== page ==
ANALYSIS: Questioning provisions of the new Liquid Waste Management Agreement

Mike Maturo
By Mike Maturo
February 6th, 2014

Rossland Council has recently agreed to a 4% increase to its Liquid Waste Management (LWM) O&M contribution and has also gone forward with a new set of terms for participating in the LWM system. 

The LWM agreement offers all three participants – Rossland, Warfield, Trail – an opportunity to create a system in which Fair-Cost apportionment, based upon accurate flow data, is the basis on which participants pay; in which incentives are provided for reduced sanitary discharge volumes; in which a reduction to I&I becomes mandatory to eliminate storm flows in the sanitary system; and in which minimal redundancies to the treatment plant’s capacities and costs to participants are achieved.  

However, the LWM Minutes of Settlement and Bylaw-based contract  leave numerous features of an inter-municipal utility agreement unaddressed.  These gaps facilitate distortions to the LWM’s O&M costs and pose financial risks to Rossland’s residents. The following concerns have been highlighted for Rossland Council’s consideration:

1)    Stranded Investment

Has the City risked stranding its Investments in water metering, water conservation, I&I reduction and reduced sanitary discharge?

By providing water meters to all residents, the city has invested some $300 000 just in meter purchases and distribution.  The city has also paid for individual inspections by the city’s plumber at each residence and by administering the program.  The water metering investment alone likely stands at $500 000, plus the investments by individual households to install physically install the meter.

The City has also invested some $1.3 million in its downtown core alone to reduce I&I —  Inflow and Infiltration.  Inflow is the practice of running a storm lead into a sanitary service line and Infiltration is leaky sanitary pipes/manholes which absorb storm/ground water.

All told, Rossland citizens’ administrative and installation investment in water metering and I&I reduction exceeds $2 million.  Add to that earlier low-flush toilets rebate program, with the intent to minimize both sanitary discharge and water consumption, along with participation in CBT’s Water Smart Ambassador program.  In 2011- 2012 Rossland has also completed two extensive studies on water demand and water source protection, long with a capital costing program covering water upgrades, spending some $120 000 to complete the three.

Why has this aggregate investment not been used as a legitimate leverage tool in negotiating the city’s percentage contribution?  

Why has I&I reduction, identified in the LWMP reports as a major problem for the LWM system, not been cited for mandatory reduction in the other two participating municipalities in the new agreement which the city has signed?

Without new clauses to the agreement which address these issues, it appears that the city is now at risk of stranding its citizens’ investment.   

2) Conflicting Water Management Practices

The new agreement does not emphasize or reward good performance by the three participants.  There are no incentives to minimize sanitary flows.  In fact, without any wording to address the existing flows, the risk is that maximum sanitary flows, co-mingled with I&I, will be tolerated.  There is also risk of a general acceptance of I&I as a standard feature in the LWM system, which this agreement as written tends to formalize further.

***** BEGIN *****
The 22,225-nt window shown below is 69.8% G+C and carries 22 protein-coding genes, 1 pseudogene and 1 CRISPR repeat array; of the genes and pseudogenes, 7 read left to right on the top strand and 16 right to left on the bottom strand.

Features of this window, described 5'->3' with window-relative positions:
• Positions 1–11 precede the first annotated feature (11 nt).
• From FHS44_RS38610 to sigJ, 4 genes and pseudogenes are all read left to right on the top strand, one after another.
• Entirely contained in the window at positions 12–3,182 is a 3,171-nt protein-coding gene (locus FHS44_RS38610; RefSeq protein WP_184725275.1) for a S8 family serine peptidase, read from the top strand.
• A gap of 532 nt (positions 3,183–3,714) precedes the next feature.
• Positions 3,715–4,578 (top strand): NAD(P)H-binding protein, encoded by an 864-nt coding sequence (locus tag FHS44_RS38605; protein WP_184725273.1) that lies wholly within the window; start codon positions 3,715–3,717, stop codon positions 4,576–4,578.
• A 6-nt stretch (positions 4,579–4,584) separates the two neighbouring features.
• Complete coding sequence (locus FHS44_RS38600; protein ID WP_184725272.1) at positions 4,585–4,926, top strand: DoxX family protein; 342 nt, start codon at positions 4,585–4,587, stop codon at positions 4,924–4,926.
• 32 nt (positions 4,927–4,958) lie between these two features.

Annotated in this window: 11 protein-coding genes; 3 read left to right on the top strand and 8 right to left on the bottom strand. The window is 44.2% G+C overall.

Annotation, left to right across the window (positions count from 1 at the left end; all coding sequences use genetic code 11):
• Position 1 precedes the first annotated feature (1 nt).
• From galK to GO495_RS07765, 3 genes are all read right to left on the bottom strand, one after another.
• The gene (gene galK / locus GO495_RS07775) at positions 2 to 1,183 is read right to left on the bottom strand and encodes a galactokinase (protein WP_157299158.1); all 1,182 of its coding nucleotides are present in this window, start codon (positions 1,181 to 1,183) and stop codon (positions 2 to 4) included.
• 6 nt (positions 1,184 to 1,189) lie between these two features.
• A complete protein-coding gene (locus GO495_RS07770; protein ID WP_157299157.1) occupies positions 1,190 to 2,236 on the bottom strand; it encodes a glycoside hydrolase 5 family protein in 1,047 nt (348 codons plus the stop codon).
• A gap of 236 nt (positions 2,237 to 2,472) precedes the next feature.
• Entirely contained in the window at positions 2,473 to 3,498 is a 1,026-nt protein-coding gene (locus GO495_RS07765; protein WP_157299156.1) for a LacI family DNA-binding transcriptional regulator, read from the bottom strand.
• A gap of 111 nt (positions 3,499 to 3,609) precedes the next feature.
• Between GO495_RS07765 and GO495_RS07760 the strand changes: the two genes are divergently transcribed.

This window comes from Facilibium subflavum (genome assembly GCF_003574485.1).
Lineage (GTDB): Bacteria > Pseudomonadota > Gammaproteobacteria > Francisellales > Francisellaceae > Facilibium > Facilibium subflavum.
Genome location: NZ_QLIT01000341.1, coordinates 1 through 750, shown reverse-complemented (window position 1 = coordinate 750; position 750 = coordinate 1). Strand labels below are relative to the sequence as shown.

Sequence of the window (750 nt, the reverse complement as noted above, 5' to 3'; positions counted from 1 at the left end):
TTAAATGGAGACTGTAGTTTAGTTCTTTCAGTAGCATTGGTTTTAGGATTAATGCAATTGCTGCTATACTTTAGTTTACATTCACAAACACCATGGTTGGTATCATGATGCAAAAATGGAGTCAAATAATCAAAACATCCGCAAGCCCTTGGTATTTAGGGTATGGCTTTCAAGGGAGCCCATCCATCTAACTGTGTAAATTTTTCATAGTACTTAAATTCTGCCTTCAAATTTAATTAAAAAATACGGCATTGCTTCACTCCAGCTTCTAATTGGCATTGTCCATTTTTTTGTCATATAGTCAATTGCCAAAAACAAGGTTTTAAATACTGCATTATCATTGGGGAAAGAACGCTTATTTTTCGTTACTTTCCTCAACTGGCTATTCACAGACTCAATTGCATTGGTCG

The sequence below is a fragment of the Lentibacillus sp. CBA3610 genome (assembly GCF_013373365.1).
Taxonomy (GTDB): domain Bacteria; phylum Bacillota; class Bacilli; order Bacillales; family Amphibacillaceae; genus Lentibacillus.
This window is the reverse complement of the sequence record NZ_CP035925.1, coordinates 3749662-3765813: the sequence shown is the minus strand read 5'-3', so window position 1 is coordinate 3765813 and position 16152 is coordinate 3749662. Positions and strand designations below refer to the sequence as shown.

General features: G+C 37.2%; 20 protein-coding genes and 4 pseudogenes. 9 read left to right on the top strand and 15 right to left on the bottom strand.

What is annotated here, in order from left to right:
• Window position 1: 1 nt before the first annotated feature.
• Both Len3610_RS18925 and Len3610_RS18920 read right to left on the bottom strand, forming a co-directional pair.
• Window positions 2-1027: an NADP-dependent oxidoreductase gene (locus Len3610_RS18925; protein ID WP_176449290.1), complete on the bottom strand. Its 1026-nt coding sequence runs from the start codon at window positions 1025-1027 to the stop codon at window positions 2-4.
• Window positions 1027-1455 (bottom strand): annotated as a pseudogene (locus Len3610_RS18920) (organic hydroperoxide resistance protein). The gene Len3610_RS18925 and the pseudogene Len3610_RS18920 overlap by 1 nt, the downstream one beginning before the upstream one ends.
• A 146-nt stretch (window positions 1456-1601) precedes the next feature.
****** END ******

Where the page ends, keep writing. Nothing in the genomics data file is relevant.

Rossland’s percentage contribution therefore is going to be dedicated to I&I and maximum sanitary discharge volumes in both the short and long term.  This is wasteful as the economic goal of the LWM system should be to treat minimal sanitary sewage discharge only, not sanitary discharge co-mingled with storm water or ground water.  By not promoting improvements in the other two municipalities to ensure that both I&I and sanitary discharge volumes are minimized, there’s a wildcard influencing the LWM’s costs and forecasting of future capacity needs: the upgrades to the existing plant.  

Additionally, neither of the other two municipalities are implementing water metering (to lead to reductions in treated potable water consumption and sanitary sewage discharge) or enforcing against I&I as Rossland has historically done.  

Both the lack of attention to I&I and to water consumption reduction lead to O&M costs which are then at falsely high levels.  Through these two gaps that are not addressed in this new agreement, Rossland is going to continue contributing to a higher O&M budget as the treatment plant is now handling higher volumes (due to I&I) than necessary.

This approach also runs against the Province’s (MOE’s) water stewardship guidelines which emphasize minimized environmental impacts from watershed source (consumption) to discharge points (LWM sanitary sewage) back into the environment.        

Why instead is there not a graduated rate structure in which higher than a defined “normal” level of discharge volumes are charged at a higher rate for each participant? 

Why should Rossland risk subsidizing the plant’s treatment of maximum sanitary flows, co-mingled with I&I, from the other two participants? 

3) Subsidy Support to Internal Deficiencies in the LWM